Hello PokeBeach fans and subscribers! I’m glad to be back once again to tell you about one of my top deck choices for the upcoming 2017 Pokemon Trading Card World Championships! This is the third year in a row that I will have qualified for and competed in Worlds. I haven’t done too hot in the past, but this year I couldn’t be more excited and I’ve been testing a lot with my friend and fellow PokeBeach writer Caleb Gedemer, so I’m extra prepared this year!
This year a deck that I have been testing a lot for Worlds is Decidueye-GX / Vileplume. We all know that VD has been a strong deck since its insurgence into our meta and it also recently took a huge finish taking second place at the NAIC in the hands of none other than PokeBeach’s very own John Kettler. You might be wondering what makes it a strong deck choice still, can it handle the new archetypes that come from Burning Shadows, and what cards does it gain from the new set? All this and more will be answered below, so stay tuned folks.
What Does VD Gain From Burning Shadows?
The biggest thing that VD gains from Burning Shadows is Guzma. John Kettler’s list for NAIC included one copy of Olympia and since you only have two Float Stone in the deck, you don’t always get both or even one down before you set up Item-lock. So, having that switching option in Supporter form was great. Now you can have that with the effect of Lysandre as well, so you can effectively cut Olympia and play a combination of Lysandre and Guzma. It also gains a format shift which I will discuss in one of the next sections.
What Makes Vileplume the Right Partner for Decidueye?
Vileplume is the best partner for Decidueye overall, and absolutely the best version of the deck for Worlds. I know there are some benefits to the version Igor played at NAIC with Tapu Koko, Alolan Ninetales-GX, and Espeon-EX. All of those can help in certain matchups and make them even better, but your Volcanion matchup becomes dreadful and I don’t think you can afford have a bad matchup to Volcanion because it should be relatively popular at Worlds. I also think having Plume gives you more free wins against decks because some decks completely falter under Item-lock, and honestly, we all know that a turn one Item-lock can win a game on its own if your opponent has a handful of Items. Also, since you only need to win four rounds to advance to day two, it could be a simple day if you just lock your opponent out of doing on the first turn.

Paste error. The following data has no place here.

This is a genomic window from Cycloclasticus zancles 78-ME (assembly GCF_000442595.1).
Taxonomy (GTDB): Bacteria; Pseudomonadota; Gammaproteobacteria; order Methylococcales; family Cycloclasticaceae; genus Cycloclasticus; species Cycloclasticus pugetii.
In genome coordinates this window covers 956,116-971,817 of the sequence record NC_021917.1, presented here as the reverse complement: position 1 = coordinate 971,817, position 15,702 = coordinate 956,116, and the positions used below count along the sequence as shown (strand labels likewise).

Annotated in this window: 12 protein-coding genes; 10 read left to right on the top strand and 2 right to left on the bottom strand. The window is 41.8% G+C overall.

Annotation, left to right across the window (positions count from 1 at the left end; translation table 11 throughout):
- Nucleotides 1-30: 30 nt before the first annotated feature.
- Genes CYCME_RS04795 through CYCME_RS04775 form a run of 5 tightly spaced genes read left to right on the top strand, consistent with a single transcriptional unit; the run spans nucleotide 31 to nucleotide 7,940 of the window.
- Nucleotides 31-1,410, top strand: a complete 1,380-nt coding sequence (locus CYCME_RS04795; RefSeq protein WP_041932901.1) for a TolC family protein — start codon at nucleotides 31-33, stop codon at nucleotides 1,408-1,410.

Why Is It Strong Right Now?
VD is very strong right now because of the format shift due to the new archetypes that came from Burning Shadows. Two of the biggest decks that gave VD the most trouble were Espeon-GX / Garbodor and Drampa-GX / Garbodor, which were both highly played before. I don’t expect either of those decks to be in high numbers at worlds because Gardevoir-GX has a good matchup against both versions of Garb and Golisopod-GX isn’t a favorable matchup for Drampa / Garb either. I think VD is one of the decks with the most positive matchups right now and is at least even with most of the decks that are expected to make up the meta of Worlds. This is the current list I have been testing and it’s John Kettler’s list with some changes from the new set.
How Does It Stack Up?
This matchup is very tricky because you need to be careful of a few things: Ice Path GX, the number of Rough Seas in your opponent’s deck, placing Feather Arrow damage correctly, and the new Alolan Ninetales. Obviously, the best way to deal with Alolan Ninetales’ Luminous Barrier is with Feather Arrow since you can’t attack into it with any Pokemon in your deck besides Vileplume which takes three attachments to power up, so that’s not really the best way to go about it. Getting an early Item-lock helps just like any other matchup, but specifically you don’t want to give them any time to use Aqua Patch to get multiple attackers going, and it’s prudent that you don’t let them get any Choice Bands on their Alolan Ninetale-GX. This is because they can hit a Decidueye for 50 with Ice Blade and then finish it off for 190 (with Choice Band) using Blizzard Edge.
Something else they can do if you’re not careful enough with your Forest of Giant Plants is wall with the Baby Ninetales and Rough Seas. I have played a game where a single Baby Alolan Ninetales walled me out because I could not find a Forest to save my life, and I even had more Stadiums left than my opponent did.
You also have to be careful where you place your Feather Arrow because only using one can turn into no damage because of Seas, two can turn into 10, and three can turn into only 30. So, you need to factor in those possible damage reductions when setting up KOs for the future. The last things that’s also hard to play around is Ice Path, and this is because you usually can’t OHKO an Alolan Ninetales-GX unless you play Lugia-EX which requires three Feather Arrow and a Deep Hurricane to do the trick. Most the time you need to get damage built up and then finish off with an attack or two. A properly timed Ice Path from your opponent can set you so far behind if you waste two attacks or multiple Feather Arrows on it. You want to put them in a position where they need to use their GX attack, but it doesn’t set you too far back and hopefully doesn’t give them a KO. You can also try to build up chip damage with Shaymin-EX‘s Sky Return and some Feather Arrows so they aren’t likely to use Ice Path just yet.
Also, if you play Espeon-EX it can help tremendously if you build up enough damage on their Ninetales and just devolve them all, take multiple KOs, and leave them with no attackers besides maybe a Tapu Lele-GX.
This concludes the public portion of this article.
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